Let’s all pretend Jennifer Lawrence’s Oscar is for “Mother!” (Paramount)

The Reelist is a column featuring Kristen Page-Kirby’s musings on movies. For Washington Post film critic Ann Hornaday’s review of “Mother!” click here.

I believe Jennifer Lawrence is a good actor.

Having said that, I did not care for her performances in “American Hustle,” the X-Men movies or “Joy,” or her Oscar-winning turn in “Silver Linings Playbook.” I thought she was fine in the “Hunger Games” series and excellent in her first big role, 2010’s “Winter’s Bone.”

Having said THAT, I don’t believe it’s her fault that I didn’t enjoy any of those performances. Lawrence has often been criminally miscast. Mostly by David O. Russell, who directed her in “Joy,” “Hustle” and “Playbook.” Knock it off, please, Mr. Russell.

Casting is a tricky business, especially in Hollywood. It’s a balancing act of talent, box office draw and type. Lawrence has always had the talent; she certainly has the draw, given the fact that she’s no stranger to the list of top-paid actresses. It’s the type that’s given her trouble.

She’s funny, but not the comedic type (Melissa McCarthy). She’s pretty, but not the glamorous type (Margot Robbie). She’s talented, but not the “real actor” type (Rooney Mara). Since “The Hunger Games,” Hollywood hasn’t really known what to do with Lawrence (especially you, DAVID O. RUSSELL). So she’s been pushed into boxes where she doesn’t quite belong, and consequently she often looks uncomfortable onscreen, like her shoes are too tight.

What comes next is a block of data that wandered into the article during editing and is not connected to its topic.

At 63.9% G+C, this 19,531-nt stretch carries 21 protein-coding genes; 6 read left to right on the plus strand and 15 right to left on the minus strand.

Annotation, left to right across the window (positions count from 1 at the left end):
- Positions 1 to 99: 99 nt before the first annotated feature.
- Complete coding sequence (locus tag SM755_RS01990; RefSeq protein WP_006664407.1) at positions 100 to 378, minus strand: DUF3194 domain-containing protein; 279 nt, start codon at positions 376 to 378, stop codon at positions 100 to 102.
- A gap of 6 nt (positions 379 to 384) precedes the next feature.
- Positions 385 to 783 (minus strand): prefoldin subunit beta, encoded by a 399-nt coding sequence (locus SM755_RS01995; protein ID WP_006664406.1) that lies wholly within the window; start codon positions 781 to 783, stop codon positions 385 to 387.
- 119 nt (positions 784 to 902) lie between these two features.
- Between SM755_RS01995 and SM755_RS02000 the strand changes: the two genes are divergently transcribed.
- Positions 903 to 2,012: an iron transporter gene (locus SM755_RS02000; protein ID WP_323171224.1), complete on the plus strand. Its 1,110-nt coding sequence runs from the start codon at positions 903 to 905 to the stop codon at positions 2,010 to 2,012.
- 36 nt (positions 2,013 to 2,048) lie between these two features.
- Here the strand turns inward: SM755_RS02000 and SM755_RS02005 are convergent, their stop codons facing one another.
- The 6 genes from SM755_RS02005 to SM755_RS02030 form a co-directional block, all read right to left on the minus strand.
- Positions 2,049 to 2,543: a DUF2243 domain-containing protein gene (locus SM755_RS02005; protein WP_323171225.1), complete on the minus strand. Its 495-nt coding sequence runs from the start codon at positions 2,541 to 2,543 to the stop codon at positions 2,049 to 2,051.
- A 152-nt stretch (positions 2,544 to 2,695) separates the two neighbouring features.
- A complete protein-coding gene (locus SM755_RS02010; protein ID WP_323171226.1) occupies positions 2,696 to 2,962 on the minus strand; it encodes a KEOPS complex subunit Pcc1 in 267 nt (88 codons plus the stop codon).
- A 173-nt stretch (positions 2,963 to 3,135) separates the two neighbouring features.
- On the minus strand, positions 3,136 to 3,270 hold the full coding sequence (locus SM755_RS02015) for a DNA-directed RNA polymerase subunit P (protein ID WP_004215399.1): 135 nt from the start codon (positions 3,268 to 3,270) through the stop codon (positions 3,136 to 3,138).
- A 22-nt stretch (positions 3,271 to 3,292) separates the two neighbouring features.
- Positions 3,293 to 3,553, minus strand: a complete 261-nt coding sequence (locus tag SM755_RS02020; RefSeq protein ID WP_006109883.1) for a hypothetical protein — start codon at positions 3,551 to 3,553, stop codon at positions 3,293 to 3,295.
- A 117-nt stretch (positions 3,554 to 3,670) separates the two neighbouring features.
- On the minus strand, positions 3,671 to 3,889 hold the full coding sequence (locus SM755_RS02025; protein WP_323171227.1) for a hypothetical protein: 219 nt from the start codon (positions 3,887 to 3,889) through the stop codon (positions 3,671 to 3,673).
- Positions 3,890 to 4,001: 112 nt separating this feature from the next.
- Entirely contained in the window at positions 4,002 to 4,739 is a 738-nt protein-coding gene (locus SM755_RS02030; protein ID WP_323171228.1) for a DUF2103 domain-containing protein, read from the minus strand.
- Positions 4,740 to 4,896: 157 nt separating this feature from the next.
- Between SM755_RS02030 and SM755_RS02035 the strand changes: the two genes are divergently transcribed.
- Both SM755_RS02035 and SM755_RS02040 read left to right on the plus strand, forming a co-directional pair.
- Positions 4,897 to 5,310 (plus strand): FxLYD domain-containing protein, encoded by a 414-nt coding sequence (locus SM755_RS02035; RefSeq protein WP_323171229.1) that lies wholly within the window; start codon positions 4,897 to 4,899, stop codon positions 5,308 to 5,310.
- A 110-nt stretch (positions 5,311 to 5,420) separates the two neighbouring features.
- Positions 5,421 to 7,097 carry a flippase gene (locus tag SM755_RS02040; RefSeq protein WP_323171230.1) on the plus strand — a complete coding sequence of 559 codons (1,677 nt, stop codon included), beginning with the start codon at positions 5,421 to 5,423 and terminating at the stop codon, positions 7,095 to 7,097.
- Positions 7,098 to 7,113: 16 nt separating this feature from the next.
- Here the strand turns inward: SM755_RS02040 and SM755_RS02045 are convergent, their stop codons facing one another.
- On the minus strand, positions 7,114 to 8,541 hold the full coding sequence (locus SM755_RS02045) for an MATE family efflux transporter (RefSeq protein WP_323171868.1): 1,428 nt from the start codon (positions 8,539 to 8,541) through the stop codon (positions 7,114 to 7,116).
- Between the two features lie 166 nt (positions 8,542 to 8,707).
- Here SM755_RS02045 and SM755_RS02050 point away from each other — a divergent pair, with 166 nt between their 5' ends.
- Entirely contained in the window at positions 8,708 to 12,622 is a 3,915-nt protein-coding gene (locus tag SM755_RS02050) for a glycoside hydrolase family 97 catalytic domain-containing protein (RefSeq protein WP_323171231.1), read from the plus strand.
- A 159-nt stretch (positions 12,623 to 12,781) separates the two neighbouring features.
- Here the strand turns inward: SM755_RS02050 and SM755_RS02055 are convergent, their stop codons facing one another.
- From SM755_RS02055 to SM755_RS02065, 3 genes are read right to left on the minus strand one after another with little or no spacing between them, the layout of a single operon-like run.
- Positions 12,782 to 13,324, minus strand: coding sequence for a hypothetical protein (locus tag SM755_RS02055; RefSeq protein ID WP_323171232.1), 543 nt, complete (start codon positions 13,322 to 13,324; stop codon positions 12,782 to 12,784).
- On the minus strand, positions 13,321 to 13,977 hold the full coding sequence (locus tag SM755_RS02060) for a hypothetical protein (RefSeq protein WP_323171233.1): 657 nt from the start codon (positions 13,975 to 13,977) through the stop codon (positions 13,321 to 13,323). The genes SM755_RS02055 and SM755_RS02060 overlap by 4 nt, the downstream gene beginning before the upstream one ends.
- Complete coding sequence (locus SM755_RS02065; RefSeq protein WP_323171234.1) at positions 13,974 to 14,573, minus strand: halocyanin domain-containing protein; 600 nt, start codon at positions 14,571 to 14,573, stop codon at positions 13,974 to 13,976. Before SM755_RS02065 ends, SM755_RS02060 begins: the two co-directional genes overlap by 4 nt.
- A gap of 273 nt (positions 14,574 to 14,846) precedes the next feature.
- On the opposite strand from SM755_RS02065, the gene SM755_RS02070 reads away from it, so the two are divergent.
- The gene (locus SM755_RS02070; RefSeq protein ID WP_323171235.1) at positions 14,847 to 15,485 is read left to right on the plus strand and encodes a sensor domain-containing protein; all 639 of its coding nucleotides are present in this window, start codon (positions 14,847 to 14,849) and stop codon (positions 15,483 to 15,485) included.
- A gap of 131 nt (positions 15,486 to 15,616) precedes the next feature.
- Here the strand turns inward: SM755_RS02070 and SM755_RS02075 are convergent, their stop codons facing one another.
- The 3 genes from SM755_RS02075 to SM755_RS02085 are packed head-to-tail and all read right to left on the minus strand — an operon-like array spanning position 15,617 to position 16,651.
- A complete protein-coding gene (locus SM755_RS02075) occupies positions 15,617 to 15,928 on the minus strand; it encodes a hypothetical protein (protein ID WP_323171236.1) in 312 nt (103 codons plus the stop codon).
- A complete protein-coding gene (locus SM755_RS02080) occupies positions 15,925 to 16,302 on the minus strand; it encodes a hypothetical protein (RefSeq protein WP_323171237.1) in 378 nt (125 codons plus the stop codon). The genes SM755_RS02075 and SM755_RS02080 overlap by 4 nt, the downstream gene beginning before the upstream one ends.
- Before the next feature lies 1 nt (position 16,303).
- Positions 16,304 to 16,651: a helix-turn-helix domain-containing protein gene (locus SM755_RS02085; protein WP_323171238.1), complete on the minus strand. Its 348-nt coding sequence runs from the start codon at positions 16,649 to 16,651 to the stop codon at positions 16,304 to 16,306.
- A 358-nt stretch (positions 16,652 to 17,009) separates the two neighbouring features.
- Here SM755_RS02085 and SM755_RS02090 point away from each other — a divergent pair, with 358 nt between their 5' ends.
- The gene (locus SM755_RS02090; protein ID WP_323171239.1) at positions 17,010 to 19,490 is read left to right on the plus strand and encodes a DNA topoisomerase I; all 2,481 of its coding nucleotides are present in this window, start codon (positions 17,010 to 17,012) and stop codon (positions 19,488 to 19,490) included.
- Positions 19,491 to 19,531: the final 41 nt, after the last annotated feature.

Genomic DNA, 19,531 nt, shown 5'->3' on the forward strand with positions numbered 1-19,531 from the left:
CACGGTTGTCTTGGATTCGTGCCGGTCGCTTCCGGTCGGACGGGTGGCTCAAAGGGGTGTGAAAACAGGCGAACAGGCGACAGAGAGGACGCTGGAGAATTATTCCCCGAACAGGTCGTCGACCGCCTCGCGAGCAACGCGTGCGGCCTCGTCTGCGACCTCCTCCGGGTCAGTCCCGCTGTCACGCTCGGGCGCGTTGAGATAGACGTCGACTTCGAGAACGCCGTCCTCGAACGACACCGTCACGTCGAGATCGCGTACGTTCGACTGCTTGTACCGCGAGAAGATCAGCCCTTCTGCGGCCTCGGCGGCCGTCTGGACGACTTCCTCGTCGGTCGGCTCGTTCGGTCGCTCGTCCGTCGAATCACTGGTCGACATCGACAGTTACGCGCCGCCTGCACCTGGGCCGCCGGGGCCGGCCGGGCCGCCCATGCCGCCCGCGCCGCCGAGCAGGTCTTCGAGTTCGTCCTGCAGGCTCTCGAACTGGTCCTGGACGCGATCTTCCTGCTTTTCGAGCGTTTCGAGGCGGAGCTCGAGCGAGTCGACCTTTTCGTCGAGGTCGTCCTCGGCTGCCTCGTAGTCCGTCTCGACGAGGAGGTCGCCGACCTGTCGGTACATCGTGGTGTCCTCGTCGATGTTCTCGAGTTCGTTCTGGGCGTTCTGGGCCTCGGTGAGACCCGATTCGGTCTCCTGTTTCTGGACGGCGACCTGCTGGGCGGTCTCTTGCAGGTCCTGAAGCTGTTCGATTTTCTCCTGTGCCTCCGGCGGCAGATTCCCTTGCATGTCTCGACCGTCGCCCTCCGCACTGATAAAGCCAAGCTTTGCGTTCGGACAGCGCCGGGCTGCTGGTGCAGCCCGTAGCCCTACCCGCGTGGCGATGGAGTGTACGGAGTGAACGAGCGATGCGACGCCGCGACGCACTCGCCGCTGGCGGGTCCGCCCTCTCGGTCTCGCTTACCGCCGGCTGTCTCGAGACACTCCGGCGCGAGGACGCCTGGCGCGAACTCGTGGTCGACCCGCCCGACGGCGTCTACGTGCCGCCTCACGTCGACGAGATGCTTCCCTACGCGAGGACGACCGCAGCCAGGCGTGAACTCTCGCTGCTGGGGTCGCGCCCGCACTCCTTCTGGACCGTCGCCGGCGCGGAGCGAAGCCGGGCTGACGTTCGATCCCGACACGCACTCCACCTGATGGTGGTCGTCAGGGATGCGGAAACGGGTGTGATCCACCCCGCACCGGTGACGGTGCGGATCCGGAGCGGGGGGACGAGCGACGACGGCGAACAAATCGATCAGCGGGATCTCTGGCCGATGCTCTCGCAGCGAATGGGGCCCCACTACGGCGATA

Until “Mother!” In the latest bonkersfest from “Black Swan” director Darren Aronofsky, Lawrence plays a woman who lives in the possibly evil house many of the people on “House Hunters” deserve. Her husband (Javier Bardem), a writer’s-blocked poet, provides most of the company. Then some mysterious strangers (Ed Harris and a magnetic, hilarious Michelle Pfeiffer) show up and everything just starts getting weird. And weirder. And then again weirder.

Aronofsky’s technique is the opposite of Russell’s. Every bit of flash is gone; in fact, Lawrence’s face is deliberately made up to look so bare it’s practically waxen. She doesn’t talk much; her character’s emotions flicker mainly through her eyes. In fact, “Mother!” places her at the center of the story while simultaneously all but visually erasing her. She blends in, which ironically gives the audience a chance not just to see her, but to watch her. And it turns out that Lawrence is the kind of actor who is really interesting to watch. She can — and does — make painting a wall compelling.

Lawrence took a huge pay cut to work with Aronofsky (the film’s $30 million budget is just $10 million more than her salary for last year’s “Passengers”), and it was a smart move for both of them. Aronofsky did something few directors ever get to do — take an incredibly well-known actor and show us a new side of her. And Lawrence gets to go beyond type to show the talent underneath.

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